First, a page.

[Taxacom] paraphylophobia again

Stephen Thorpe s.thorpe at auckland.ac.nz
Sun Jul 19 00:56:02 CDT 2009

I agree wholeheartedly that a little paraphyly is a necessary part of  
a balanced diet (ruffage, perhaps!). I think it applies to a slightly  
different problem, though: given any monophyletic group, there will be  
one of more clearly monophyletic subgroups, plus a (basal)  
"remainder". Far too much funding and effort these days goes into  
trying to eliminate the paraphyly from the basal remainder, but it may  
well be futile in many (most?) cases. It would, in my opinion, be far  
more sensible to just flag the remainder as (potentially)  
paraphyletic, and get on with documenting the vast undescribed biota  
of the world...


Quoting Kenneth Kinman <kennethkinman at webtv.net>:

> Hi Stephen,
>         Well, I don't think going back in time and killing Hennig would
> solve anything.  Someone else would have eventually espoused the same
> counter-revolution against the excesses of authoritarian, often rampant,
> paraphyleticism back in the 1950's.  Either way, the result would
> probably have been an over-reaction that resulted in an excessive
> aversion to paraphyletic groups.
>        My experience is that it is human nature to over-react to one
> extreme with an opposite extreme, especially in a social context (mob
> behavior can affect scientists as well as less educated elements of
> humanity).  Too many paraphyletic taxa were unfortunately replaced by a
> pendulum swing toward an intolerance of paraphyletic taxa at all.  That
> it has taken so long to recognize that this counter-revolution created
> as many problems as it solved is frankly baffling to me.  That it
> further led to a widespread acceptance of the Three Domain
> classification of life, much less that Archaebacteria ("Archaea") are in
> any way "archaic" is equally baffling.  It's about as baffling as the
> common view that stock prices and real-estate prices would climb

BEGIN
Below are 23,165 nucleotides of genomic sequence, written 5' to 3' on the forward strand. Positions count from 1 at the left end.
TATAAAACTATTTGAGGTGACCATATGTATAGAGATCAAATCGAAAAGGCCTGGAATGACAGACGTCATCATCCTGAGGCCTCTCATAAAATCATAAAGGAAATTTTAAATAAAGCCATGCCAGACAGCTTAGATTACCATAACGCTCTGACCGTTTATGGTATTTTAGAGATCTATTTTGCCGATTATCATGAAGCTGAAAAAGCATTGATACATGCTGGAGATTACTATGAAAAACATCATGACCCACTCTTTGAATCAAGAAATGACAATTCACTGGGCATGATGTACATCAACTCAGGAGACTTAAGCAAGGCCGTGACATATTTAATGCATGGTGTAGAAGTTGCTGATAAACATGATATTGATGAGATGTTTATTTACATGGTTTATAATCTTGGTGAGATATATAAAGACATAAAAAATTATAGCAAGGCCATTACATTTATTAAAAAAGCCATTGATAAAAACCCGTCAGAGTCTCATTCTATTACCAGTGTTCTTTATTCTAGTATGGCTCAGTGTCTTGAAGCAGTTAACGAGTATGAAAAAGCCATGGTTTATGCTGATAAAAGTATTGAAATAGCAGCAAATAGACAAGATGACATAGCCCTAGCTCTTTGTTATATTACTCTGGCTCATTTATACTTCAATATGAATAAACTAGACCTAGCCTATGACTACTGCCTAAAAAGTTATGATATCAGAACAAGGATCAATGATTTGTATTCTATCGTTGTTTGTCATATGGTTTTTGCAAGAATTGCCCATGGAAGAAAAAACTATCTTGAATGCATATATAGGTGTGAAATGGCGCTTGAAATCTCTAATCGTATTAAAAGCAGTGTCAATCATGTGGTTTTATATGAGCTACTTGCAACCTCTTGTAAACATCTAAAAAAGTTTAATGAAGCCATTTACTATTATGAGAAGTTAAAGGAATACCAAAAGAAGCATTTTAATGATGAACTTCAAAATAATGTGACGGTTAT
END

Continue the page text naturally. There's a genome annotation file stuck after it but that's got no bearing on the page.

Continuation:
> indefinitely.
>       Eventually the real world kicks in, and as I have warned for
> years, strict cladism is going to suffer the same kind of reality check.
> Not that I think that cladistic analysis is bad (when done well), but
> it's just the automatic conversion of cladistic analyses into
> cladifications that is problematic.  That you would feel compelled to
> elevate obscure protists groups to the status of Kingdom just to avoid
> the now widespread dreaded fear of paraphyly shows how deeply that
> "public-relations" campaign has infected our educational (even
> post-graduate) system over the past few decades.  It somewhat reminds me
> of diet fads that rail against carbohydrates or fats, instead of a more
> moderate intake that recognizes that we need a balance of everything in
> moderation.  A little paraphyly is a wonderful thing if it is sparingly
> used in the proper context, but a total rejection of paraphyly is about
> as nutty as obsessive-compulsives rubbing their bleeding hands raw
> trying to kill every bacterium in their house.  Paraphyly is part of
> reality and fighting it is about as fruitless as trying to rid the world
> of bacteria, fungi, or even mosquitos.  If you want to have a healthy
> immune system (or biological classification), being obsessive-compulsive
> about it is a losing battle when you pursue it to an extreme.
>         --------Ken Kinman
> -----------------------------------------------------
> Stephen Thorpe wrote:
> some of the replies to my last email lead me to make the following
> comment:
> the classification of life into "kingdoms" (or "regna") doesn't really
> work. For a start, there are the "problematic" viruses - in or out of
> the biotic realm??? But, just to talk about eucaryotes, it is
> completely obvious that "Protista" are paraphyletic with respect to
> Animalia (=Metazoa), Plantae, and Fungi. This leads to a dilemma:
> either (1) animals and plants are no longer to be considered kingdoms
> of life (which takes us disturbingly far away from the original  meaning
> of "kingdom"), or (2) we must elevate a plethora of obscure  "protist"
> groups to the level of kingdom, and run the risk of our  beloved animals
> and plants just being sub-sub-sub-...clades of some  newly recognised
> kingdom!
> Someone please go back in time an kill Hennig, before he invented
> cladistics!!! [just kidding!]
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